Airline price wars are back, just when carriers cannot afford them. The price of jet fuel is up. Passenger traffic is down.
Southwest (LUV) is offering fare as low as $30 one way on short flights and $90 on longer ones.
Southwest, which has a strong balance sheet, may be able to afford cutting ticket prices to bring in customers. Larger carriers such as American (AMR) and United (UAUA) have huge debt burdens and are actually in the process of raising ticket prices and fees on items including extra baggage to make up for growing losses. A prolonged period of having to match low fares from discount carriers could drive the legacy airlines closer to the bankruptcies some investors already fear.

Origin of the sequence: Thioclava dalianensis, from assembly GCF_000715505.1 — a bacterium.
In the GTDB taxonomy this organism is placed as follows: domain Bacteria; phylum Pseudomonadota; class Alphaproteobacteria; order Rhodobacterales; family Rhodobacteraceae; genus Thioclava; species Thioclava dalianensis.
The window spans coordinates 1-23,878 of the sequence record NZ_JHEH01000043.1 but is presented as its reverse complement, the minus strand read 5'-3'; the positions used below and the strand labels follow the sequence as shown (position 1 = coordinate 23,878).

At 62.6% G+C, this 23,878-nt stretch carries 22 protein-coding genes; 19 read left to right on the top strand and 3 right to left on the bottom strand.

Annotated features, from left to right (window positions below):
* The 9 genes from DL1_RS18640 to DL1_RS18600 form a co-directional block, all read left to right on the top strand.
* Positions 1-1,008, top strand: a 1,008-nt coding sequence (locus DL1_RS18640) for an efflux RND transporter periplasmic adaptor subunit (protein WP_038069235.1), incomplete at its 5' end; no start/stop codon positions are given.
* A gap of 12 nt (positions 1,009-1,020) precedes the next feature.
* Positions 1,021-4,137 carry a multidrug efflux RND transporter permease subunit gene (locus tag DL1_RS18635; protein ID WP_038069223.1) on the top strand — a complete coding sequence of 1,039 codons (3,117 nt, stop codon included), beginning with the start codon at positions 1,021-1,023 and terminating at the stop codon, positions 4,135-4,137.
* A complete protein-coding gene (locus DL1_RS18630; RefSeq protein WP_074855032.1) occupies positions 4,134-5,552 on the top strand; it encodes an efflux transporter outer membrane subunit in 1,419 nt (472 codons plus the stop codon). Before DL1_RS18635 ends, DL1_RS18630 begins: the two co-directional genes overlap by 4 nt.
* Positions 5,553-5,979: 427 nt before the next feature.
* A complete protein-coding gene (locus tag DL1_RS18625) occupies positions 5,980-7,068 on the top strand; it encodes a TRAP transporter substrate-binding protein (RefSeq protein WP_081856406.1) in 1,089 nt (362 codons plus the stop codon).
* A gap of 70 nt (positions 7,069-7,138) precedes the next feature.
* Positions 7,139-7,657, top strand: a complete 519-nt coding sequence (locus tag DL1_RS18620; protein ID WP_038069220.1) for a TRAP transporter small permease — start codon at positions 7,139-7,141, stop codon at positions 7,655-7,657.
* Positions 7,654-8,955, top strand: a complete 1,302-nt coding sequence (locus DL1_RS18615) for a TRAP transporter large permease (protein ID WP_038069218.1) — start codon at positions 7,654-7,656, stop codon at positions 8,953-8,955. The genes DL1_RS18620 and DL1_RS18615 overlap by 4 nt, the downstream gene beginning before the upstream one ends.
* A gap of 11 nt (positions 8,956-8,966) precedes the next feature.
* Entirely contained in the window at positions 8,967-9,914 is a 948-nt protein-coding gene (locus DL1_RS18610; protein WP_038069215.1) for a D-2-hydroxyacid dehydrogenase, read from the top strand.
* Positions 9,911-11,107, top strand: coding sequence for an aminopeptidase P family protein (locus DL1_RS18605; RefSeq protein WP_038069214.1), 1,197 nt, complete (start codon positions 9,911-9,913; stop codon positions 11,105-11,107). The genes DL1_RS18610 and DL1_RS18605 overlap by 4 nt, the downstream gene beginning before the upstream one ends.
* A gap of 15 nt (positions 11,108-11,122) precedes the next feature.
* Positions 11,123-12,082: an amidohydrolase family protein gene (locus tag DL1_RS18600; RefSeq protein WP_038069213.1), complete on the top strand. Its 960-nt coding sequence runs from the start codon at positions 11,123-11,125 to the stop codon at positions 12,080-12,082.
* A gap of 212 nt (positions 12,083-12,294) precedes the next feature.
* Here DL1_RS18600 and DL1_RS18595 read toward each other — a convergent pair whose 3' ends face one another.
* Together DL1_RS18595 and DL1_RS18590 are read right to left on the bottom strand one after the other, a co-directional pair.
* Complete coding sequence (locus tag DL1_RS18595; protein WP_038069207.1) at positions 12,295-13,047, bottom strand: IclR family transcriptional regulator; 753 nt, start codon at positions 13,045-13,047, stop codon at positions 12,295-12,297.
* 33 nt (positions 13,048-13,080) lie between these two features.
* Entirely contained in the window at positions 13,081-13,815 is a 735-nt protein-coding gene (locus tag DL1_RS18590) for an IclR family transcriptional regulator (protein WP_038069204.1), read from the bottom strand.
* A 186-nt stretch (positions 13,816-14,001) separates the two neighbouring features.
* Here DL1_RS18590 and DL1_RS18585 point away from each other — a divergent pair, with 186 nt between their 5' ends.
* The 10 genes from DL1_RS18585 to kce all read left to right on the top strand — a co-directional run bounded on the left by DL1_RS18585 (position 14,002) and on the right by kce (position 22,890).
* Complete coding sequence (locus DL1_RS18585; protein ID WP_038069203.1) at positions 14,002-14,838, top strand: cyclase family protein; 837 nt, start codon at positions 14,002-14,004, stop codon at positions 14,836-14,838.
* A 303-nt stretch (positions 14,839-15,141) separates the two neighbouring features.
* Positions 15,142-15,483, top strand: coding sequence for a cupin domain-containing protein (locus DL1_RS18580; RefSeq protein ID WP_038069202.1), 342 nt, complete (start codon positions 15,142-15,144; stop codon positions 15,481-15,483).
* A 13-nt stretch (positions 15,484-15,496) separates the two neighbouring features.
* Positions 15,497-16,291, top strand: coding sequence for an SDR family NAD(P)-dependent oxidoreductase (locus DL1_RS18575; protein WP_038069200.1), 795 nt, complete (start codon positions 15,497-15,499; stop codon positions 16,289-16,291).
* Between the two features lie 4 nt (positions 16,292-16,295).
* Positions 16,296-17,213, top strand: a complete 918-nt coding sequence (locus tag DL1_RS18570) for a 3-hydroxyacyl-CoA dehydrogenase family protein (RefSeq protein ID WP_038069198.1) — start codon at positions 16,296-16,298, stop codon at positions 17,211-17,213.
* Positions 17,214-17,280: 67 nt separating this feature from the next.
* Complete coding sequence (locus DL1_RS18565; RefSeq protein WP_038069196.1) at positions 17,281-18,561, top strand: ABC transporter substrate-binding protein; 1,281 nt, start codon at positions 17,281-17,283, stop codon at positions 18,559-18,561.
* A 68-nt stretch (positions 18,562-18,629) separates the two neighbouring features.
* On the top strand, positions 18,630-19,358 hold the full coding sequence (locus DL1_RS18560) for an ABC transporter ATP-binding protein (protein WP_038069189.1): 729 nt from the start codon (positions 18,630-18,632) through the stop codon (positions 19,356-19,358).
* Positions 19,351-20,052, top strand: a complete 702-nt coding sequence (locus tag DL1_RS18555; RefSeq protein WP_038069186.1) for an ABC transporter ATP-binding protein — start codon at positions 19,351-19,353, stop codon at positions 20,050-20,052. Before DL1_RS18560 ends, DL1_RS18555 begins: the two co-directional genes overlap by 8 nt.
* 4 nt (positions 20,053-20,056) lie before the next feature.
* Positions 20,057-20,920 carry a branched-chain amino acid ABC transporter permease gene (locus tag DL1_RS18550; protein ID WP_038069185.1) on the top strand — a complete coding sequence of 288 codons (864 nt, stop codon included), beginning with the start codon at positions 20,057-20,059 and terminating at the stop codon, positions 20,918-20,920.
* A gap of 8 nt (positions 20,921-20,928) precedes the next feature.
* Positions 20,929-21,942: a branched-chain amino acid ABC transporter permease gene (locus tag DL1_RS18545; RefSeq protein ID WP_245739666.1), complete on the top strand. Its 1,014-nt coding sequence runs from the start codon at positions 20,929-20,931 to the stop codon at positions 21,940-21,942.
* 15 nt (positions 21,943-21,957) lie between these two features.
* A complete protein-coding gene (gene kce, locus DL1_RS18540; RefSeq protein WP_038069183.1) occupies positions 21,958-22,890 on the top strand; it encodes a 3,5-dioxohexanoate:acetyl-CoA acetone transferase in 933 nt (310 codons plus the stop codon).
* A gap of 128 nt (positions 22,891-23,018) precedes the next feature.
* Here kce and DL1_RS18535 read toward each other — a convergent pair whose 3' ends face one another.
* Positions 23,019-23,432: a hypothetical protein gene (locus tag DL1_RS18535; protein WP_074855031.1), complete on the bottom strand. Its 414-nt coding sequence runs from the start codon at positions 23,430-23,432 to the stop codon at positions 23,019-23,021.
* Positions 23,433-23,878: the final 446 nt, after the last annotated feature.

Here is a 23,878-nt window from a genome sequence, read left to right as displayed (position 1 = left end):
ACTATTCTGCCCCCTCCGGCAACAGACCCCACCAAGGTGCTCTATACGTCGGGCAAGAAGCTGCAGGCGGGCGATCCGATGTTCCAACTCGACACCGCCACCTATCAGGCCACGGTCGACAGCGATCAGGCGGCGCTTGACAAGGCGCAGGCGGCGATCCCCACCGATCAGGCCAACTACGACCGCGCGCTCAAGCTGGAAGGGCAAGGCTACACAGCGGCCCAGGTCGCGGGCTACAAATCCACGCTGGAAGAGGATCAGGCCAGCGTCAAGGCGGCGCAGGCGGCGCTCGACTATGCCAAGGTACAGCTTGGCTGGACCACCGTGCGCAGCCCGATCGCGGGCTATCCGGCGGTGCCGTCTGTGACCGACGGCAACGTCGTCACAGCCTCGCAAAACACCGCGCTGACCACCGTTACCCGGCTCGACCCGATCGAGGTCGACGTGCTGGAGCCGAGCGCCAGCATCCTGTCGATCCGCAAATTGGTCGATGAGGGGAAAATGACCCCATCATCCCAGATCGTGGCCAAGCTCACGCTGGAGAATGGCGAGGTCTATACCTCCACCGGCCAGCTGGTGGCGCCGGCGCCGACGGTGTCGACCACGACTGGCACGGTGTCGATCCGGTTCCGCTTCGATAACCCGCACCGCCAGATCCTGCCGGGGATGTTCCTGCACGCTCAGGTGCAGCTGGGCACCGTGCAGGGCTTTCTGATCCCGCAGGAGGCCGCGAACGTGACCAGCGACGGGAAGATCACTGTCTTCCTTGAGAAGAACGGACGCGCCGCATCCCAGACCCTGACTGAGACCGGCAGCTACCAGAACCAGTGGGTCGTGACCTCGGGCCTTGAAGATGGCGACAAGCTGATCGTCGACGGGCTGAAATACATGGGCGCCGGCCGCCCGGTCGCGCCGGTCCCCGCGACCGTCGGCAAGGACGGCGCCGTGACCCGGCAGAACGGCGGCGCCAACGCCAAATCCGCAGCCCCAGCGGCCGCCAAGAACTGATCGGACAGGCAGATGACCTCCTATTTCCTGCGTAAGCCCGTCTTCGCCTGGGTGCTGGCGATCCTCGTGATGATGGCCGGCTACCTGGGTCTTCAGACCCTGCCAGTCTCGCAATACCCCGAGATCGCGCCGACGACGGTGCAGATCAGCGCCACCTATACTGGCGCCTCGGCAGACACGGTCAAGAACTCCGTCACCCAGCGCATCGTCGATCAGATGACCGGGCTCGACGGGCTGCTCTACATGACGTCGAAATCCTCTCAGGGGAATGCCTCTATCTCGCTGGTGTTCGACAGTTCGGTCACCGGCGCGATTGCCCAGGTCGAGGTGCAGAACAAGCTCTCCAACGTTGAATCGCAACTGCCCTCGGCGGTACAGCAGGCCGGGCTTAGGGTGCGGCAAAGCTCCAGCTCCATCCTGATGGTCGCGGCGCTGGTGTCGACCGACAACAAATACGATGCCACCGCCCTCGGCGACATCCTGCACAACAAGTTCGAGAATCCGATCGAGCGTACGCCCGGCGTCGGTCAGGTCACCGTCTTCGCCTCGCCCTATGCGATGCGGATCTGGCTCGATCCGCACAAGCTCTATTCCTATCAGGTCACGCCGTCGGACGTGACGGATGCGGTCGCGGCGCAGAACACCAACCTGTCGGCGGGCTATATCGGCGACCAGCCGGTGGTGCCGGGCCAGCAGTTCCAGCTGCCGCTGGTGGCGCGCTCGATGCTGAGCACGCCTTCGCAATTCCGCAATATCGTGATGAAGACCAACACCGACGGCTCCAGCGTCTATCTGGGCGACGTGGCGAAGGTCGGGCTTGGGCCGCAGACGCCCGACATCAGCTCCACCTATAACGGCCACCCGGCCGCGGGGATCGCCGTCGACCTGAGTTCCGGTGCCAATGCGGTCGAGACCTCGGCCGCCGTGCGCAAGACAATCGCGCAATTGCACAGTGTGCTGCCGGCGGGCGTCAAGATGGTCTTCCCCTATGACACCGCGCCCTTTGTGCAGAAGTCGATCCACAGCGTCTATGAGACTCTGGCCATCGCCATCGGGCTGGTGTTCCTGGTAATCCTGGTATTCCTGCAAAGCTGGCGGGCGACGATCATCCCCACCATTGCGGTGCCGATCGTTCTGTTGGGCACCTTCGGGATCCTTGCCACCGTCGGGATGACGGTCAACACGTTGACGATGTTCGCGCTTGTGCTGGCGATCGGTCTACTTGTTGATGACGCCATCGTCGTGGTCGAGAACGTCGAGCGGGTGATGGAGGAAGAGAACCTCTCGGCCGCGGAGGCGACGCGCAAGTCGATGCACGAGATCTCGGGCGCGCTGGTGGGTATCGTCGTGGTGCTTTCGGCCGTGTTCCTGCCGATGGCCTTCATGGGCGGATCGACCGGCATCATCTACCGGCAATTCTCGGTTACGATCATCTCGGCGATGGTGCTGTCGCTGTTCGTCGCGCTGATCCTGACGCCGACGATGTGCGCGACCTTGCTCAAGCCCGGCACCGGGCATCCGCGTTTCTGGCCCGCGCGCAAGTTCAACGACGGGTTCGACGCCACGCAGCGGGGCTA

According to USA Today, Tom Parson, CEO of BestFares.com said “We haven’t seen $30 fares in at least 15 years.”
The industry has a multi-decade habit of cutting its own throat. Once airlines cuts prices to bring in traffic to fill unfilled seats more and more carriers match these to keep their customers. The cost of low fares when combined with low passenger loads undermines revenue. A carrier or two goes bankrupt and then they drop fares more to push up sales to get out of Chapter 11.
The recession is damaging airline prospects. A fare war will finish them off.
Douglas A. McIntyre